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Lyme disease treatment alternative

Published (2/18/2010)
By Lauren Radomski
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The Rev. Art Stenberg, who contracted Lyme disease, testifies Feb. 17 before the House Health Care and Human Services Policy and Oversight Committee in support of a bill that would limit the Board of Medical Practice from bringing a disciplinary action against a physician for prescribing, administering or dispensing long-term antibiotic therapy for chronic Lyme disease. (Photo by Andrew VonBank)The Rev. Art Stenberg was bitten by a tick in Brainerd in 1983, but wasn’t officially diagnosed with Lyme disease until he visited a New York physician in the early 1990s.

“This disease has cost us our life’s savings and taken an even worse toll on (the) time and energy that I’ve been able to spend with my family,” Stenberg said. “They lost their energetic and vibrant father a long time ago.”

Yet the medical community has not reached a consensus on the effectiveness of a long-term antibiotic treatment. The approach has been successful for some patients, but deadly for others, prompting many Minnesota physicians to avoid offering it altogether.

Sponsored by Rep. John Ward (DFL-Brainerd), HF2597 would prohibit the Board of Medical Practice from disciplining a physician solely for administering that form of treatment.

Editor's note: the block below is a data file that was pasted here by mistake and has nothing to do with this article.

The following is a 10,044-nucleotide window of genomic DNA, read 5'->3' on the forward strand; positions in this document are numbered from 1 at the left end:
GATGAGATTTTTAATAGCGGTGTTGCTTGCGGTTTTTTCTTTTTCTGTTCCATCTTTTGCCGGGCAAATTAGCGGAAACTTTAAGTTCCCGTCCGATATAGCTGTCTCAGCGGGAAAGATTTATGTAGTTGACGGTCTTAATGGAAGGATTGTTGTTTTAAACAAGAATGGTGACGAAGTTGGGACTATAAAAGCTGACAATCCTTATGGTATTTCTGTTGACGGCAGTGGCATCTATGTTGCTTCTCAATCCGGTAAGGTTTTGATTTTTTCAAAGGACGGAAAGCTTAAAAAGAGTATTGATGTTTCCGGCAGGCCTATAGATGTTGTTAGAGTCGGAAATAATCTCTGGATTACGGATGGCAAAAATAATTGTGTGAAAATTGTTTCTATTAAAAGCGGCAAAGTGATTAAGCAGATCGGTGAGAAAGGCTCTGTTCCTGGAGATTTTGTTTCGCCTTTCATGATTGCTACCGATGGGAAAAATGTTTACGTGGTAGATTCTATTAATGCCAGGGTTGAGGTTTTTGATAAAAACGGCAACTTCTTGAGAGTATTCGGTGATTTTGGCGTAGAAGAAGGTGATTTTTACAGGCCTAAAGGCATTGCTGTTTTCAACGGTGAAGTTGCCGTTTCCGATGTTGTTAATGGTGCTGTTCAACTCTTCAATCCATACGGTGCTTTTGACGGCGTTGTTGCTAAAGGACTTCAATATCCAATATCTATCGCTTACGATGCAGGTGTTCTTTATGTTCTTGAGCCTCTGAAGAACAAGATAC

“A patient and his or her doctor should have the right to come up with a treatment plan which will best meet the needs of that individual patient,” Ward told the House Health Care and Human Services Policy and Oversight Committee Feb. 17. The committee tabled the bill in hopes of Ward and the board reaching a compromise.

Chronic Lyme disease is associated with symptoms like headaches, vision changes and neurological disorders that persist after typical treatment of Lyme disease is completed. The disease itself is disputed, with some experts attributing symptoms to “post-Lyme syndrome.”

“Scientific studies have not found a long-term benefit to multiple and prolonged use of antibiotics,” said State Epidemiologist Dr. Ruth Lynfield. While isolated success stories are good to hear, they are not sufficient ground to support a therapeutic approach, she said.

“I’m just amazed that our smartest people are unopen to new and novel things and have opinions like that,” said Rep. Jim Abeler (R-Anoka). Rep. Maria Ruud (DFL-Minnetonka) later apologized for what she called Abeler’s “disparaging” comment.

A companion, SF1631, sponsored by Sen. John Marty (DFL-Roseville), awaits action on the Senate floor.

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